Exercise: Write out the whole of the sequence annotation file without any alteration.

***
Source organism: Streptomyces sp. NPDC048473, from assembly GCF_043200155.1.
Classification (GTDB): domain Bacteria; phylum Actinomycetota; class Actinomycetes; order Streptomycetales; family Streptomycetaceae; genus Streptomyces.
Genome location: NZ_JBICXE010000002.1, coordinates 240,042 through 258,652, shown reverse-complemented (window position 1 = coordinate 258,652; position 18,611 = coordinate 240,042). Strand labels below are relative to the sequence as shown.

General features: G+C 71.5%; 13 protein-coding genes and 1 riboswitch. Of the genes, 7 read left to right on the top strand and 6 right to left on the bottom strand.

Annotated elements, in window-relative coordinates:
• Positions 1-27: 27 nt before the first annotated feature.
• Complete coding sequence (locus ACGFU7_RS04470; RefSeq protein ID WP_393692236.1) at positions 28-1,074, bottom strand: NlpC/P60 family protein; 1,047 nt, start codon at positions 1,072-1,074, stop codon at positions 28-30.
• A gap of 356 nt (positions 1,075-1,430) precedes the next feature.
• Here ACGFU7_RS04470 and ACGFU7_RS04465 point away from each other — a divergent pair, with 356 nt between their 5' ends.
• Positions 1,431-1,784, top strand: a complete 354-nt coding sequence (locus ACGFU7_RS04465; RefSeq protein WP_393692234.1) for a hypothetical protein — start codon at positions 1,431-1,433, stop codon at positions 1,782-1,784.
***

Source organism: Streptomyces sp. NPDC048473, from assembly GCF_043200155.1.
Classification (GTDB): domain Bacteria; phylum Actinomycetota; class Actinomycetes; order Streptomycetales; family Streptomycetaceae; genus Streptomyces.
Genome location: NZ_JBICXE010000002.1, coordinates 240,042 through 258,652, shown reverse-complemented (window position 1 = coordinate 258,652; position 18,611 = coordinate 240,042). Strand labels below are relative to the sequence as shown.

General features: G+C 71.5%; 13 protein-coding genes and 1 riboswitch. Of the genes, 7 read left to right on the top strand and 6 right to left on the bottom strand.

Annotated elements, in window-relative coordinates:
• Positions 1-27: 27 nt before the first annotated feature.
• Complete coding sequence (locus ACGFU7_RS04470; RefSeq protein ID WP_393692236.1) at positions 28-1,074, bottom strand: NlpC/P60 family protein; 1,047 nt, start codon at positions 1,072-1,074, stop codon at positions 28-30.
• A gap of 356 nt (positions 1,075-1,430) precedes the next feature.
• Here ACGFU7_RS04470 and ACGFU7_RS04465 point away from each other — a divergent pair, with 356 nt between their 5' ends.
• Positions 1,431-1,784, top strand: a complete 354-nt coding sequence (locus ACGFU7_RS04465; RefSeq protein WP_393692234.1) for a hypothetical protein — start codon at positions 1,431-1,433, stop codon at positions 1,782-1,784.